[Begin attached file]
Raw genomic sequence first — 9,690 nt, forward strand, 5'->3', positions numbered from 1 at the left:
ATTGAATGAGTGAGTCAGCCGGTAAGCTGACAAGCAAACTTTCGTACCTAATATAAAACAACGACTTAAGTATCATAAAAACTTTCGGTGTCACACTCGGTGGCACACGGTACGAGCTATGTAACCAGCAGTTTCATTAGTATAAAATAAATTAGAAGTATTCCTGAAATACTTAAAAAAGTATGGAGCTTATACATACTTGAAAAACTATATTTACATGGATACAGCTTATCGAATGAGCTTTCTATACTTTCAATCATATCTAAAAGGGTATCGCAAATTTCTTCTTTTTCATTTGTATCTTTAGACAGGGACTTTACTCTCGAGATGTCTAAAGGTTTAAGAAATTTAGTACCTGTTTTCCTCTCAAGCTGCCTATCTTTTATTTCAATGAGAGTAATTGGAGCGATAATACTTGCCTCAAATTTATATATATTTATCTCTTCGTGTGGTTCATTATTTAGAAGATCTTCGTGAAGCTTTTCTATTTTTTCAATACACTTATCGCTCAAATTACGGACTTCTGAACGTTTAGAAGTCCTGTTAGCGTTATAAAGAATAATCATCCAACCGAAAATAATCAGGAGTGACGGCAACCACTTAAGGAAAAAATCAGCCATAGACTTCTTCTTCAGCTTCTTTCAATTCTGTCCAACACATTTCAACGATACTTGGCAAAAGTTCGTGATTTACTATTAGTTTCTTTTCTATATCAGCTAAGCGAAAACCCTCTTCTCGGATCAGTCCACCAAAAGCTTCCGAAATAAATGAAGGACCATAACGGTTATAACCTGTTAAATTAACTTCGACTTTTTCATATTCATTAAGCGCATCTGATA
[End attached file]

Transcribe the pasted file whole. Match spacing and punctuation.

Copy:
Raw genomic sequence first — 9,690 nt, forward strand, 5'->3', positions numbered from 1 at the left:
ATTGAATGAGTGAGTCAGCCGGTAAGCTGACAAGCAAACTTTCGTACCTAATATAAAACAACGACTTAAGTATCATAAAAACTTTCGGTGTCACACTCGGTGGCACACGGTACGAGCTATGTAACCAGCAGTTTCATTAGTATAAAATAAATTAGAAGTATTCCTGAAATACTTAAAAAAGTATGGAGCTTATACATACTTGAAAAACTATATTTACATGGATACAGCTTATCGAATGAGCTTTCTATACTTTCAATCATATCTAAAAGGGTATCGCAAATTTCTTCTTTTTCATTTGTATCTTTAGACAGGGACTTTACTCTCGAGATGTCTAAAGGTTTAAGAAATTTAGTACCTGTTTTCCTCTCAAGCTGCCTATCTTTTATTTCAATGAGAGTAATTGGAGCGATAATACTTGCCTCAAATTTATATATATTTATCTCTTCGTGTGGTTCATTATTTAGAAGATCTTCGTGAAGCTTTTCTATTTTTTCAATACACTTATCGCTCAAATTACGGACTTCTGAACGTTTAGAAGTCCTGTTAGCGTTATAAAGAATAATCATCCAACCGAAAATAATCAGGAGTGACGGCAACCACTTAAGGAAAAAATCAGCCATAGACTTCTTCTTCAGCTTCTTTCAATTCTGTCCAACACATTTCAACGATACTTGGCAAAAGTTCGTGATTTACTATTAGTTTCTTTTCTATATCAGCTAAGCGAAAACCCTCTTCTCGGATCAGTCCACCAAAAGCTTCCGAAATAAATGAAGGACCATAACGGTTATAACCTGTTAAATTAACTTCGACTTTTTCATATTCATTAAGCGCATCTGATA